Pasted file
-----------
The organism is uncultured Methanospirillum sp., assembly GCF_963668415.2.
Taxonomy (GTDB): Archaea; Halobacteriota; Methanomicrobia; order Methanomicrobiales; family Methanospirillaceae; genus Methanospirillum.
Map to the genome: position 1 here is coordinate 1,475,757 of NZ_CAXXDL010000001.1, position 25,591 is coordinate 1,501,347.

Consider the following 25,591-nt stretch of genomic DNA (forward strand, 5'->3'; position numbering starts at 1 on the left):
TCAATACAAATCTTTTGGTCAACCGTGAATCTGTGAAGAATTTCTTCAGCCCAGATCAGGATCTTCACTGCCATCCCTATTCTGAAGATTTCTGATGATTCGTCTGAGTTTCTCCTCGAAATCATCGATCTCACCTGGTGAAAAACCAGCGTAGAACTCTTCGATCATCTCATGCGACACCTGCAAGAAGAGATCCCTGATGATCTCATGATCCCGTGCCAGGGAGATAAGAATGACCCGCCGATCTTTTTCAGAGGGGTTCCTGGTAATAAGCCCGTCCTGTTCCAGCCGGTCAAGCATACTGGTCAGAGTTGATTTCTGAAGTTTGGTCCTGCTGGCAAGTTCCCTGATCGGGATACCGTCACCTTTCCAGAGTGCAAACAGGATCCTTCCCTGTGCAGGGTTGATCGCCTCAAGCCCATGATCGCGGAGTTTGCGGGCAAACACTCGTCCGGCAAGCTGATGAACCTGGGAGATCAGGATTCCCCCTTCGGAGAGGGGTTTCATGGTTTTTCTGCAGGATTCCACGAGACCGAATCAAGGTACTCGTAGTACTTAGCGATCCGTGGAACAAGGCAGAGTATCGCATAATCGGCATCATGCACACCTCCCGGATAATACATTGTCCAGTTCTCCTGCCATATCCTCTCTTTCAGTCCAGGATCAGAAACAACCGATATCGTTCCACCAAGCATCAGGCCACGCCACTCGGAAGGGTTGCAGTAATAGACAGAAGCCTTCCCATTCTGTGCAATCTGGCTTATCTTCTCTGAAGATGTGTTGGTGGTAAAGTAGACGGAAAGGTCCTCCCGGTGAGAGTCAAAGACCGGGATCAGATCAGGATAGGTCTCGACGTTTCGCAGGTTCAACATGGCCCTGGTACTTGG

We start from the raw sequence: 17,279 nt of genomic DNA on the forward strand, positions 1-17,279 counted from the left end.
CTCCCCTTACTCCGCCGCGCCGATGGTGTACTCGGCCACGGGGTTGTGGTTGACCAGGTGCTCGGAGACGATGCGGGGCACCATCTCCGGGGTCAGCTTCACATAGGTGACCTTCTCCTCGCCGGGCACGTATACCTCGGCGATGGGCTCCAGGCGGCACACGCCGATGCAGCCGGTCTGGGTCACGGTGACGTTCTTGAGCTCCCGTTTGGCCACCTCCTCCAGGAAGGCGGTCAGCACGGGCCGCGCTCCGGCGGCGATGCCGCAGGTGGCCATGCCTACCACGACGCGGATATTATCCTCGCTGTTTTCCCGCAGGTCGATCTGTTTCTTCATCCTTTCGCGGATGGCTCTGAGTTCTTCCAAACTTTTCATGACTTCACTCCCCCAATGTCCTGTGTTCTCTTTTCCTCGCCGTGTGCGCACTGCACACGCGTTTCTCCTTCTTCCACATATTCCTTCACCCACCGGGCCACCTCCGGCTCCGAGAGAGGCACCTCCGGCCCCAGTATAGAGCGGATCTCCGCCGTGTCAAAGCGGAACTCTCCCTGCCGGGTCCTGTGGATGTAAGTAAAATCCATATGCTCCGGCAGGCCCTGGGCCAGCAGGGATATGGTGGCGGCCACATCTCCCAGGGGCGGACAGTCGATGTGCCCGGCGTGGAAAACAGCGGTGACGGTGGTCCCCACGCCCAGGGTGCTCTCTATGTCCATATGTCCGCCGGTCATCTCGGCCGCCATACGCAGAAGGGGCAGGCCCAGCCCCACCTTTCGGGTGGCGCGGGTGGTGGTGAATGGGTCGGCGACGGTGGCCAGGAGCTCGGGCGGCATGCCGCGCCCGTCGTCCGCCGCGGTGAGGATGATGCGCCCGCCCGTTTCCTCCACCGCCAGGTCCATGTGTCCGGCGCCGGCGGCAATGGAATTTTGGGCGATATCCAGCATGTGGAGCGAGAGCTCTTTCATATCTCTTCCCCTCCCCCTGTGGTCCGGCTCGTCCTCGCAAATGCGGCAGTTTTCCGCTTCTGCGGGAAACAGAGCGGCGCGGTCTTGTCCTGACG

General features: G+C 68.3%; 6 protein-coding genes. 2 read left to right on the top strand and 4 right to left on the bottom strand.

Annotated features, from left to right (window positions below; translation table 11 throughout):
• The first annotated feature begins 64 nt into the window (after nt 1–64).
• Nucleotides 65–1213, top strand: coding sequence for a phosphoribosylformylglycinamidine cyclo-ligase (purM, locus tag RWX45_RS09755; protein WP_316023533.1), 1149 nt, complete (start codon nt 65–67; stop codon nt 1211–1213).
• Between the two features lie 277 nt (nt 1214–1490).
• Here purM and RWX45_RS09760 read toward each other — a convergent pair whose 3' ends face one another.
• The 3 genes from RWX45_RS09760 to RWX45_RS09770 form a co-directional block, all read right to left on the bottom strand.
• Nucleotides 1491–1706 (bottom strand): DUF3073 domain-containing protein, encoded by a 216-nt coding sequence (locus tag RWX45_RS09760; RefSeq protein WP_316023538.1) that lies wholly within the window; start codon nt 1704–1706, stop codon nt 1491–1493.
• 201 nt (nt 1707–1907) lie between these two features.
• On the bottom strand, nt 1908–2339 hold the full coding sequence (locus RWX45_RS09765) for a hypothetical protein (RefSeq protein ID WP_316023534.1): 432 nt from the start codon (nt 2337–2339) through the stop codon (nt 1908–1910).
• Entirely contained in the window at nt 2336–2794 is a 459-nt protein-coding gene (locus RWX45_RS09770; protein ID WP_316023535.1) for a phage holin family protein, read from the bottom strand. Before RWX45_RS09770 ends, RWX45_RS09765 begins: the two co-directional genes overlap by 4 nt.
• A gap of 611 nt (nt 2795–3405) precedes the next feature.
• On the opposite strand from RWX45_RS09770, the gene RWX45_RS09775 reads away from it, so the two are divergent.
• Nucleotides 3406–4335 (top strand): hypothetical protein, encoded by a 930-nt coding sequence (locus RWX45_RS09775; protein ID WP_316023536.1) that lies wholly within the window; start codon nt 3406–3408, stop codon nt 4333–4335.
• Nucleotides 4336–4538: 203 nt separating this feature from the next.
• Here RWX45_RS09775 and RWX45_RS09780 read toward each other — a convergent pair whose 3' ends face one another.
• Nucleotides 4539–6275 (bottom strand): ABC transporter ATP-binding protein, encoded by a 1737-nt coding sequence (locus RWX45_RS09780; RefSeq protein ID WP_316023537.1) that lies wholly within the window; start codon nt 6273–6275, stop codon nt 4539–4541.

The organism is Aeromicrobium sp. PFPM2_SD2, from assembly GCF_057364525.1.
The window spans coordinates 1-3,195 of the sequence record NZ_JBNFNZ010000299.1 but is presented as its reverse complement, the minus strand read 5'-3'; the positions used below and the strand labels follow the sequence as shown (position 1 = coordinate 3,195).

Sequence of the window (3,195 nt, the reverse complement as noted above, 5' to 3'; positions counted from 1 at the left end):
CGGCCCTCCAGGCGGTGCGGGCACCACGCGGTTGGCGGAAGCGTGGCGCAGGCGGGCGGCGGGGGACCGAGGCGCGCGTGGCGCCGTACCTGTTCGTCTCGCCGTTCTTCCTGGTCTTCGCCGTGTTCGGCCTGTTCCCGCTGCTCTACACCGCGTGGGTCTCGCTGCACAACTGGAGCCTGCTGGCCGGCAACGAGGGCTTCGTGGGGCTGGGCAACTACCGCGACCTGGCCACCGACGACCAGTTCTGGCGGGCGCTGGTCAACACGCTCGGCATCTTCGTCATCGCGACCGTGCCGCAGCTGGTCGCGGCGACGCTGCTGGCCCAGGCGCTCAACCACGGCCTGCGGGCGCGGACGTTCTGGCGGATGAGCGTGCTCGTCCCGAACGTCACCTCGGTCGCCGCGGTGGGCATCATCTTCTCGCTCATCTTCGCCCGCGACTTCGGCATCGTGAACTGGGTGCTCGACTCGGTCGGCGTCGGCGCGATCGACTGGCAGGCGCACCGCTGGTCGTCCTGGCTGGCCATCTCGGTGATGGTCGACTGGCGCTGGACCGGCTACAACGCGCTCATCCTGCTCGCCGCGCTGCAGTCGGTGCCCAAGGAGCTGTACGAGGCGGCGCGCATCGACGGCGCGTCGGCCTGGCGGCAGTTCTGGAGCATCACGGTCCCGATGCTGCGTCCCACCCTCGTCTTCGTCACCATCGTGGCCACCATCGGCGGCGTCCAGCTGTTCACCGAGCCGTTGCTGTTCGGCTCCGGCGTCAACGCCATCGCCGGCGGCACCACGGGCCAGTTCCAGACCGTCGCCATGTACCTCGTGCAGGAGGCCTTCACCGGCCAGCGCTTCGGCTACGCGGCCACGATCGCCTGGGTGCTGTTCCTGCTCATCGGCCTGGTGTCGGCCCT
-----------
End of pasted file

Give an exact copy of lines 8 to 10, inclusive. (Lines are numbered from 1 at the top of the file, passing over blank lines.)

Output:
General features: G+C 68.3%; 6 protein-coding genes. 2 read left to right on the top strand and 4 right to left on the bottom strand.

Annotated features, from left to right (window positions below; translation table 11 throughout):
• The first annotated feature begins 64 nt into the window (after nt 1–64).